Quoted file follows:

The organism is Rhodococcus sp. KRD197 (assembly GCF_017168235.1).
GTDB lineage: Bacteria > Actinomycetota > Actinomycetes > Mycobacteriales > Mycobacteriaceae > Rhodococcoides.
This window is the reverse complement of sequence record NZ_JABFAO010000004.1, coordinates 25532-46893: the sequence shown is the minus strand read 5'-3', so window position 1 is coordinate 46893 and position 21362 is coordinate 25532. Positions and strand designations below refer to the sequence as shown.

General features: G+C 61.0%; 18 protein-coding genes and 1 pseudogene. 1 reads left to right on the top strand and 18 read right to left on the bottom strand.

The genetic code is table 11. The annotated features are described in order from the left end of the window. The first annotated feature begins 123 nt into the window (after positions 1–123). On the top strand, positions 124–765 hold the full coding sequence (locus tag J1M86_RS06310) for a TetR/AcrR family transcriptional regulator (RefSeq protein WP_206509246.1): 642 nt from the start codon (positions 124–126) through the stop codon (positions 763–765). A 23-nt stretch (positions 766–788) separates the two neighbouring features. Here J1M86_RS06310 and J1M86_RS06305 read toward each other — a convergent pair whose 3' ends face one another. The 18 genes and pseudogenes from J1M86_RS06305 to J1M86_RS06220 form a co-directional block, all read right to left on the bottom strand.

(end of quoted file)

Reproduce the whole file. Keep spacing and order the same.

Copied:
The organism is Rhodococcus sp. KRD197 (assembly GCF_017168235.1).
GTDB lineage: Bacteria > Actinomycetota > Actinomycetes > Mycobacteriales > Mycobacteriaceae > Rhodococcoides.
This window is the reverse complement of sequence record NZ_JABFAO010000004.1, coordinates 25532-46893: the sequence shown is the minus strand read 5'-3', so window position 1 is coordinate 46893 and position 21362 is coordinate 25532. Positions and strand designations below refer to the sequence as shown.

General features: G+C 61.0%; 18 protein-coding genes and 1 pseudogene. 1 reads left to right on the top strand and 18 read right to left on the bottom strand.

The genetic code is table 11. The annotated features are described in order from the left end of the window. The first annotated feature begins 123 nt into the window (after positions 1–123). On the top strand, positions 124–765 hold the full coding sequence (locus tag J1M86_RS06310) for a TetR/AcrR family transcriptional regulator (RefSeq protein WP_206509246.1): 642 nt from the start codon (positions 124–126) through the stop codon (positions 763–765). A 23-nt stretch (positions 766–788) separates the two neighbouring features. Here J1M86_RS06310 and J1M86_RS06305 read toward each other — a convergent pair whose 3' ends face one another. The 18 genes and pseudogenes from J1M86_RS06305 to J1M86_RS06220 form a co-directional block, all read right to left on the bottom strand.